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Re: LGPL reverse engineering clause & Java

From: David Kastrup
Subject: Re: LGPL reverse engineering clause & Java
Date: Fri, 03 Dec 2004 20:47:16 +0100
User-agent: Gnus/5.11 (Gnus v5.11) Emacs/21.3.50 (gnu/linux)

Alexander Terekhov <> writes:

> Stefan Monnier wrote:
> [...]
>> Right, now I wish you good luck arguing this in court where the judges have
>> to *interpret* the law, which includes pesky details like "intent".
> The meaning and intent of the 17 USC 109 is quite clear. 
> "Discrimination against proprietary software" won't work under it.

Why not?  If I buy a car for the express and sole purpose of spiting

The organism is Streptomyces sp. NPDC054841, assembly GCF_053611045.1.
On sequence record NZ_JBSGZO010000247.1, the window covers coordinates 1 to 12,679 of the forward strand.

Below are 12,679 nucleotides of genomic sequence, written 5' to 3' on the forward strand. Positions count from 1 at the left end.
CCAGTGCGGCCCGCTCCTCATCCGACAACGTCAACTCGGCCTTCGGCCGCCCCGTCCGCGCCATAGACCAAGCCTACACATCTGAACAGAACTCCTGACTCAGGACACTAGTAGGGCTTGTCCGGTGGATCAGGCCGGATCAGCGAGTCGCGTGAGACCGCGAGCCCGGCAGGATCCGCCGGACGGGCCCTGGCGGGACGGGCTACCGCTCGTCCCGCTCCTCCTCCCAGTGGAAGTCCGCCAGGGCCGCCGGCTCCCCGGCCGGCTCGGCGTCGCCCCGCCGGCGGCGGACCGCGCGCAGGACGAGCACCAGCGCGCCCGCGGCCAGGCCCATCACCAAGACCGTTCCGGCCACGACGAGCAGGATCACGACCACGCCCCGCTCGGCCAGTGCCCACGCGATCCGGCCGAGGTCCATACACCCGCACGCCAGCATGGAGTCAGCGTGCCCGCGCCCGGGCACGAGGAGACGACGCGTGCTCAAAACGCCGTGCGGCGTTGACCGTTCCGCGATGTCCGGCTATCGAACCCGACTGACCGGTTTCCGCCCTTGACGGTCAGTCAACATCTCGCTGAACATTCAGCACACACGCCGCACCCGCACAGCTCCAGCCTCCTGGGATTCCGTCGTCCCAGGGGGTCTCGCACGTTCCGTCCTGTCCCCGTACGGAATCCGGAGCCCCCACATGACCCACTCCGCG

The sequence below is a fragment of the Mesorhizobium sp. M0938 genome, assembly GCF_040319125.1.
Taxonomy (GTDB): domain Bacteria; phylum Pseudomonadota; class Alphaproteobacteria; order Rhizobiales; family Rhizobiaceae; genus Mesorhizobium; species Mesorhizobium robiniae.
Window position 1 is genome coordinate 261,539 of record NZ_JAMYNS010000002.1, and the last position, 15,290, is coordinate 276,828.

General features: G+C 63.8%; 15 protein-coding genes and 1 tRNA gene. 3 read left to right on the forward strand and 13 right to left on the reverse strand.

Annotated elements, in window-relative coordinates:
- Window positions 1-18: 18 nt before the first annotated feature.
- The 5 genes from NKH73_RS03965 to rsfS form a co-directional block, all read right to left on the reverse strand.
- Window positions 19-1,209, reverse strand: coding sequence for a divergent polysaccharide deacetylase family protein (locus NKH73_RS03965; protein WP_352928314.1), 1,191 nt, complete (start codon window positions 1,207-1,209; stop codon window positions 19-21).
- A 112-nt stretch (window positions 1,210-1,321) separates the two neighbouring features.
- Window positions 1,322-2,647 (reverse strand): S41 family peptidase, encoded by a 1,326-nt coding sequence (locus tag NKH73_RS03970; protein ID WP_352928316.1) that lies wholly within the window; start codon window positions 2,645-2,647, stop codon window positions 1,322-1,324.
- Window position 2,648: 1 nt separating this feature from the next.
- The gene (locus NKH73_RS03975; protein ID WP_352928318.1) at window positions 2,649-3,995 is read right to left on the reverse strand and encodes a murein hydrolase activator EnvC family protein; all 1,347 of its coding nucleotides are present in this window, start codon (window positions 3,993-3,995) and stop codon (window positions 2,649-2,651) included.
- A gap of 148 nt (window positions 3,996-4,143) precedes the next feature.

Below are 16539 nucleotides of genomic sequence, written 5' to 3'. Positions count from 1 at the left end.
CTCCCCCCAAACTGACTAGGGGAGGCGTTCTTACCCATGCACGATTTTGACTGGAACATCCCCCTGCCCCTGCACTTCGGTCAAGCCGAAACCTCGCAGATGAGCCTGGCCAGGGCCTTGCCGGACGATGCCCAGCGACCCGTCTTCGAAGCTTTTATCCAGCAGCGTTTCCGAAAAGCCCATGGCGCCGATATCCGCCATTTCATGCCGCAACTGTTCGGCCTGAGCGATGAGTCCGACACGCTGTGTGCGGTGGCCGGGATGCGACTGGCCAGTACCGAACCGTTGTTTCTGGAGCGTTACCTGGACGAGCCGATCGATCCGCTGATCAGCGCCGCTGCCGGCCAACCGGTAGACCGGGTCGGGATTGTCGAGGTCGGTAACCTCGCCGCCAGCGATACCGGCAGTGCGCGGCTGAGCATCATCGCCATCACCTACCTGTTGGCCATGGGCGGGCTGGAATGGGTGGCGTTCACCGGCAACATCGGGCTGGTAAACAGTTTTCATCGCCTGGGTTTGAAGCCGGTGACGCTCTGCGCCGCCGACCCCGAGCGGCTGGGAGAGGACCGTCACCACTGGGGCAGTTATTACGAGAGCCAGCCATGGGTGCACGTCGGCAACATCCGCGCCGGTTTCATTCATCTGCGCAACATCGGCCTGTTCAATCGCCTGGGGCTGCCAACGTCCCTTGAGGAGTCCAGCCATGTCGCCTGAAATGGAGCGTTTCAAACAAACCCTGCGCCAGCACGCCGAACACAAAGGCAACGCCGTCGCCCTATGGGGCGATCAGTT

my neighbor, does that make it legal for him to steal it?

Because spiting is not explicitly protected by law?

Since when?

> <quote author=Stallman>
> In the GNU Project, discrimination against proprietary software is 
> not just a policy -- it's the principle and the purpose. Proprietary 
> software is fundamentally unjust and wrong, so when we have the 
> opportunity to place it at a disadvantage, that is a good thing.
> The GNU Project policy, in GNOME as in the rest of the GNU Project, 
> is to release libraries under the GPL, except when there's a special 
> benefit *to our goal* from doing otherwise for some particular 
> library.
> </quote>

So the licence is chosen to benefit the goals of the licensor.  Well,
guess what, that's the same with proprietary licences.

It does not render them invalid, does it?

David Kastrup, Kriemhildstr. 15, 44793 Bochum

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